The Powderwhore crew, Utah’s telemarking bad boys of the back country, kick out the jams one more time with Breaking Trail. With skis, skins, armament and ammo (and with tongue firmly planted in cheek [kind of]), these modern mountain men venture to places that would scare the crap out of most city dwellers and that’s just how it should be. How else do you keep the untracked, chest-deep powder all to yourself?
As with last year’s offering from Powderwhore, Breaking Trail opens with a fine sequence featuring Paul Kimbrough and his prodigiously graceful form on the steeps. In a terrific interview with his father, Tom, you get the “making of” on how Paul was raised to ski at the same time he learned to walk. I’m as impressed with Tom’s child-rearing approach as I am of Paul’s skiing and I have to figure any hardcore skier who didn’t have that upbringing would certainly have appreciated Tom as a dad.
As seen in their previous movies, there’s something about the rawness of chief Powderwhores Jonah and Noah Howell’s camera style that showcases the courage needed to ski lines like you see in Breaking Trail. Without the flashiness of the type of shots that can be had from a helicopter, those long distance telescoped shots of massive mountain lines drive home emphatically how huge these skiers are going as they rip the mountain faces. These athletes have balls and bags of Ernest Hemingway-sized courage to put themselves in situations that they may not get out of alive. Want to see what I mean? Check the segments featuring Jason West and the run down the North-East Couloir of the Pfeifferhorn in the Wasatch Mountains with Noah Howell, Andrew McLean and Andy Jacobsen.
Jake Sakson continues his trajectory as a legend in the making. As with his debut in last year’s Tele-Vision, his sequence in Breaking Trail shows Jake taking on huge challenges in the fewest turns possible. Whether he’s zipping through trees or tearing down vertical faces of white dust, Sakson’s talent is undeniable.
As cinematographers, the Howell brothers set up their shots in a classical, linear manner, which are well planned and well executed. The Howells favour shots that are composed of a series of vertical and horizontal lines that are enhanced by the diagonal action of the skiers. Put plainly, they’re a real pleasure to watch. And while much of the movie is rendered in a kind of ghetto way with a real analog video look that streaks on the screen with the direct, natural lighting, the editing flows smoothly and carries you through the scenes as effortlessly as the Powderwhore skiers are whisked through the backcountry on waves of white powder.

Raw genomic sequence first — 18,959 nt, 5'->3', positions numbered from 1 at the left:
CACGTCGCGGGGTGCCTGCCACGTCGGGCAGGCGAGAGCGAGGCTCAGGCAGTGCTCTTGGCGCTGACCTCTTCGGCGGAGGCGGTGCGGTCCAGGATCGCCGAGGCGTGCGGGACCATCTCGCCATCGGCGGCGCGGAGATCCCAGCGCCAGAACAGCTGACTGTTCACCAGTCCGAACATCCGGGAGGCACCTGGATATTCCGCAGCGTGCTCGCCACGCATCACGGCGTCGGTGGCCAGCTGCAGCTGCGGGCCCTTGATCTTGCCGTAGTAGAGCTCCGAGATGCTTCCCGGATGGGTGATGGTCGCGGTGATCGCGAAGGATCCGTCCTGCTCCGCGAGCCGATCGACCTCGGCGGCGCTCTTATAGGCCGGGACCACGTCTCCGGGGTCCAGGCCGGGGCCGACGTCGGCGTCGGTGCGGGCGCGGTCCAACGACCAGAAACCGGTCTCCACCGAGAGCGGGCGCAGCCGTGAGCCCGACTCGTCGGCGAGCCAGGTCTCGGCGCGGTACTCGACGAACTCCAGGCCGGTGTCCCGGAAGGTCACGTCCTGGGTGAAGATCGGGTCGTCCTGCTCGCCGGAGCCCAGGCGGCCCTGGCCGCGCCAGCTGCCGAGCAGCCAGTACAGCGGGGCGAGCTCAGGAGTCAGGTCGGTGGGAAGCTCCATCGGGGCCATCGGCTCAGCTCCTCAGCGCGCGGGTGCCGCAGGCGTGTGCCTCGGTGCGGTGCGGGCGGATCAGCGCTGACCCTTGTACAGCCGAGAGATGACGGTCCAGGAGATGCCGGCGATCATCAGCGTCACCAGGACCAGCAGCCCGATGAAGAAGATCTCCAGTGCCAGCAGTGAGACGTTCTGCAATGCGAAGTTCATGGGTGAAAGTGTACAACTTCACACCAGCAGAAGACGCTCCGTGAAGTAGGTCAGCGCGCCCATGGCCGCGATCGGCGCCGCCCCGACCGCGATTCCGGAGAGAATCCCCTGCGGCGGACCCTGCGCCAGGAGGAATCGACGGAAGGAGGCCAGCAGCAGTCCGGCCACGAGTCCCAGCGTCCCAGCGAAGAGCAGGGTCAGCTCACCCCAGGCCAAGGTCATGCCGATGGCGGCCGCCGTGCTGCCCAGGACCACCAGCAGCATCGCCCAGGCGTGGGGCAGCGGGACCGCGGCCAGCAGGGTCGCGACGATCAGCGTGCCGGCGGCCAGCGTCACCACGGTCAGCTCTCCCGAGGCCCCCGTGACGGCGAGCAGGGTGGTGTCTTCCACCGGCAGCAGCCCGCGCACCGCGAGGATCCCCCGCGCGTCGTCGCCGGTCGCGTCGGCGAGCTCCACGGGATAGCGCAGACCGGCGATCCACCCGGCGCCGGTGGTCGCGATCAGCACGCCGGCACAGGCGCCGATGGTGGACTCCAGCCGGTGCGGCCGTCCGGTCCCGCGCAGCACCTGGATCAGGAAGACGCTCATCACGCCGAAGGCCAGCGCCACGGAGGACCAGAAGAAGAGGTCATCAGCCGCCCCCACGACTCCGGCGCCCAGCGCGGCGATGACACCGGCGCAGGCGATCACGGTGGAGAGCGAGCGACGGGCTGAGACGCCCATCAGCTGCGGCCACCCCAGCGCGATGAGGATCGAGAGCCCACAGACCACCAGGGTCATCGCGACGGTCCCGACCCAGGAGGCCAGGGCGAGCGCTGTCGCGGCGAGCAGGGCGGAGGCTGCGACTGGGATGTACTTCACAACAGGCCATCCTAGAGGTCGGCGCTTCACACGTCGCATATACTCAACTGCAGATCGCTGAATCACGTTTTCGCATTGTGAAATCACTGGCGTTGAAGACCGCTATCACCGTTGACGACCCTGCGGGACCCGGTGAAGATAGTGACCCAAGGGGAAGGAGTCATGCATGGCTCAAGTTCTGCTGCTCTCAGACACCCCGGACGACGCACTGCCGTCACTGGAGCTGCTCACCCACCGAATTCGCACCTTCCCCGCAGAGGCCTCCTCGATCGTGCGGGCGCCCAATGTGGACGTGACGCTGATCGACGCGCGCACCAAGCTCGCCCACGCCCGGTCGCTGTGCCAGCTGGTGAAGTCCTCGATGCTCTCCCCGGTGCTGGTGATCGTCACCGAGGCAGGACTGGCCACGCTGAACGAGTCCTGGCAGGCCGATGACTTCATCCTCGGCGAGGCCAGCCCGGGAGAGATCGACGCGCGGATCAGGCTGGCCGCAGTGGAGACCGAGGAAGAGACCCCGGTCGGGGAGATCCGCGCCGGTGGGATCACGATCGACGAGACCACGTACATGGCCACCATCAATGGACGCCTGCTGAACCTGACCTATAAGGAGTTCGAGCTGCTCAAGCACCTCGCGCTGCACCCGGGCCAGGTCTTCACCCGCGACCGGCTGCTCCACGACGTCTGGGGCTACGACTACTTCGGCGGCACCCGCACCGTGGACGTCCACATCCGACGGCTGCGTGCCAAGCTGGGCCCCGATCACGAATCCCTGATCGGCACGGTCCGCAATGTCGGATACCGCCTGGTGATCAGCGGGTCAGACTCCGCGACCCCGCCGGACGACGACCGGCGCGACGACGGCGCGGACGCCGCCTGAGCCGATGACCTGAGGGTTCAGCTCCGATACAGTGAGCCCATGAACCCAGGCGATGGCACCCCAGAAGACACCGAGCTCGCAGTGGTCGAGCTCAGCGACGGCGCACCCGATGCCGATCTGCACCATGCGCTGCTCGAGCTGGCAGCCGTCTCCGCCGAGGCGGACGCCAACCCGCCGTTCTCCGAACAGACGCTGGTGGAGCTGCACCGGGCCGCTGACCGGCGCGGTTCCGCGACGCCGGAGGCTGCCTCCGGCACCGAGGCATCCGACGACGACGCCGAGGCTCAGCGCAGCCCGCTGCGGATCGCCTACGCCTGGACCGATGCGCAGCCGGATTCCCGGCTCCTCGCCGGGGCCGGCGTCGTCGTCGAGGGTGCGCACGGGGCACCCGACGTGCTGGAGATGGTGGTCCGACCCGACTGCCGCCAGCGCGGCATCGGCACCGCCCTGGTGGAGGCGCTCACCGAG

Similar to last year’s Warren Miller film, Wintervention, there’s a trip to Norway’s Spitsbergen Island where Noah Howell hitches up with Doug Stoup’s expedition company. Travelling to the available peaks via a large sailboat, the crew is able to run ashore in zodiacs to make their turns. That’s a pretty civilized way to ski in the Arctic because after a day’s adventure you can return to the boat for hot food and a warm bed. You have to hit “Like” on that one.
Breaking Trail’s soundtrack comes across as fresh as the powder that fills this movie. Whether it’s Honey Claws’ Peter Gabriel vibe in “Pemporer” that underpins Jason West’s sequence or The Starlight Mints’ “Zoomba” that provides the tunage to Andy Jacobsen’s turn at shredding, there’s a vibrancy in the music throughout this movie that’s the product of the variety of genres and the careful curating. The only annoying musical moment comes right at the end with the jokey rap video from Jake Sakson that goes on way too long. It’s funny for about 15 seconds and after that I almost threw what was left of my drink at the screen, but then I realized I’m at home not in a movie theatre.
Breaking Trail might not be the most cinematographically advanced movie this season but that’s a tough thing to even attempt in a year when a movie like All.I.Can. is released. But it’s got heart and it’s got powder and those are good things. By Mark “The Attorney General” Quail